Adapted from Missouri Model: A Developmental Framework for Trauma Informed Approaches, MO Dept. of Mental Health and Partners (2014)

Equity-Centered Trauma-Informed Education

by Alex Shevrin Venet

Image of the front cover of Venet's book, "Equity-Centered Trauma-Informed Education"

In this book, Venet shares a systems approach to resorting to justice and equity in the classrooms, schools, and communities. The book has five parts: bring equity to the center, adopt a universal approach, rethink your role as an educator, move from mindset to systems change, and change the world from the inside your classroom. Venet writes candidly about how our educational systems are inequitable, and cause trauma or re-trauma. Informative concepts and content include:

  • Principles of Equity-Centered Trauma-Informed Education
  • Developing our lens (practice), transforming our classrooms (pedagogy), and shifting the larger systems (policy)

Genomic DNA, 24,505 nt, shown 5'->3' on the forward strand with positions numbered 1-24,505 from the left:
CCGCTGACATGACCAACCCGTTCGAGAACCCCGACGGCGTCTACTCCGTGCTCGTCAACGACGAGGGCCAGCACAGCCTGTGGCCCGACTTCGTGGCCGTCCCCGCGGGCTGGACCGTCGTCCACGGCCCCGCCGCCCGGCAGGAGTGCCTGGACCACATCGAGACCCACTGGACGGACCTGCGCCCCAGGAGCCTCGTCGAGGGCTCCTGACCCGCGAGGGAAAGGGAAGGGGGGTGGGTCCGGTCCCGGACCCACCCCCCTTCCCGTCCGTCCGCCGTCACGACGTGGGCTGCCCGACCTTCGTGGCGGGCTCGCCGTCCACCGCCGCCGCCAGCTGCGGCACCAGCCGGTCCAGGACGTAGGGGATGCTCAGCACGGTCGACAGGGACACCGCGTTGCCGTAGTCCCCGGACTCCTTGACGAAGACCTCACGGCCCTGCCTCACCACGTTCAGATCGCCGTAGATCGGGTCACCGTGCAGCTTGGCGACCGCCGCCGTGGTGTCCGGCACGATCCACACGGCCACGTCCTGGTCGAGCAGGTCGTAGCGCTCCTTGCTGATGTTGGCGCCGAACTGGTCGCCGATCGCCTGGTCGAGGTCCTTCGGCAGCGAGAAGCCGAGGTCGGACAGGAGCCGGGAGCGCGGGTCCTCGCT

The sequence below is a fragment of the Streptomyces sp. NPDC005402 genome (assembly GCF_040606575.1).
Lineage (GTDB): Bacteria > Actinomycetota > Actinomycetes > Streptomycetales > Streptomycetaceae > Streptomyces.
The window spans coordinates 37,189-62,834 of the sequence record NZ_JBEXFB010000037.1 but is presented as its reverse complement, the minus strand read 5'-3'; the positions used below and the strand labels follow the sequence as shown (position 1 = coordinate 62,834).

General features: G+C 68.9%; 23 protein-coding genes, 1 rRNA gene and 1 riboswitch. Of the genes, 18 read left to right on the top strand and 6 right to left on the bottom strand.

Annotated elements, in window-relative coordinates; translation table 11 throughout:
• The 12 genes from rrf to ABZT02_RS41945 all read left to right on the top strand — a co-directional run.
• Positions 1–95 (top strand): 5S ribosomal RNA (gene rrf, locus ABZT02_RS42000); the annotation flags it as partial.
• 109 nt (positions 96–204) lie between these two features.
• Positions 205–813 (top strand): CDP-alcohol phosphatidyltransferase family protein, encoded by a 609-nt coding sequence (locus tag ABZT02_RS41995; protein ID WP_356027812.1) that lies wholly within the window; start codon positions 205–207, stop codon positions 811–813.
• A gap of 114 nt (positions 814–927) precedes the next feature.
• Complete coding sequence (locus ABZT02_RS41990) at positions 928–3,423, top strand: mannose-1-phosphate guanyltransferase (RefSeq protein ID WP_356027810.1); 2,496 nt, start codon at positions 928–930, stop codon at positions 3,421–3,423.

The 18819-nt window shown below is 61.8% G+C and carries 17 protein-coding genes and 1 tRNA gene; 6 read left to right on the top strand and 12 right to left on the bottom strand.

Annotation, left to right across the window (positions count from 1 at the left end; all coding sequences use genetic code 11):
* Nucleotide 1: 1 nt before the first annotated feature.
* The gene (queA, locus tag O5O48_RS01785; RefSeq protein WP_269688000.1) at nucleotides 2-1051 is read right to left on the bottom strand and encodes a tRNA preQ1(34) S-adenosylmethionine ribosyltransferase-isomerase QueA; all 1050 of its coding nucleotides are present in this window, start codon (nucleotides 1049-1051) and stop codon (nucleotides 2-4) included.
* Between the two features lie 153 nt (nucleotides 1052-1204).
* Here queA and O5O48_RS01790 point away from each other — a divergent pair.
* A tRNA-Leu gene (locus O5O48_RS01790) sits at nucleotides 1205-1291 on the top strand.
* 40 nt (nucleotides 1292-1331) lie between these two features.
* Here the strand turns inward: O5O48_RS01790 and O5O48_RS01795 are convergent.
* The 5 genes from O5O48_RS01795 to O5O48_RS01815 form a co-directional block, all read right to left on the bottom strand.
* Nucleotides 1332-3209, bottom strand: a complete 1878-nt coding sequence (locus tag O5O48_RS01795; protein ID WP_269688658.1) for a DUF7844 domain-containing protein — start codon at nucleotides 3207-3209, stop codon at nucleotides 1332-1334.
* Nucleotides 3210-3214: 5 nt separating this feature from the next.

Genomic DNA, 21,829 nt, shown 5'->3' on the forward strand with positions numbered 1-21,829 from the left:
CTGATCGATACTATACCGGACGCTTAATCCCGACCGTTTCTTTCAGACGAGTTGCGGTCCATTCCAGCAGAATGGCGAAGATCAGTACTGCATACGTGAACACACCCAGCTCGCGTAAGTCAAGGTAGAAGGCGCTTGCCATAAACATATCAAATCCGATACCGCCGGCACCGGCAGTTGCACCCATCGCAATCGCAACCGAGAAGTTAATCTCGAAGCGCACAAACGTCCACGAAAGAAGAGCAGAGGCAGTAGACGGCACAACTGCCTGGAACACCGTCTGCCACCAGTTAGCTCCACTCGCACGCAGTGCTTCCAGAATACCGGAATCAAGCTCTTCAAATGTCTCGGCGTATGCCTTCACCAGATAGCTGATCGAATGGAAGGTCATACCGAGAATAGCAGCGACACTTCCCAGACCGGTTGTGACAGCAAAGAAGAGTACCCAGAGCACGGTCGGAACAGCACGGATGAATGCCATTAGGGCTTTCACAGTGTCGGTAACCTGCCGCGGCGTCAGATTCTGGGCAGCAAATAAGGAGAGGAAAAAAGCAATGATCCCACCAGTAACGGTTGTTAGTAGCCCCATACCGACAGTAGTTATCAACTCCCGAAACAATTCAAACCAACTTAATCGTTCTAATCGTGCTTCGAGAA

• Adopt a Universal Approach using the four proactive priorities (predictability, flexibility, connection, and empowerment)
  • Tools to examine current practices
  • Examine the curriculum, disrupt harmful narratives
  • Activism and action as healing

The author includes many resources and references that are valuable to educators and administrators interested in advancing social justice and equity in education.

Venet AS. Equity-Centered Trauma-Informed Education. First edition. W.W. Norton & Company; 2021.

Training for Change: Transforming Systems to Be Trauma-Informed, Culturally Responsive, and Neuroscientifically Focused

by Dr. Alicia Moreland-Capuia

Front cover of Dr. Alicia Moreland-Capuia book on Training for Change: Transforming Systems to Be Trauma-Informed, Culturally Responsive, and Neuroscientifically Focused

Training for Change provides an overview of the neurobiology of fear, brain development, trauma, substance use, bias, racism, and environmental factors that impact healthy brain development. Dr. Alicia Moreland-Capuia shares case studies to elucidate the concepts and provide recommendations to facilitate a trauma-informed approach to changing systems. The book includes 12 chapters on topics such as:

  • Developing brain and trauma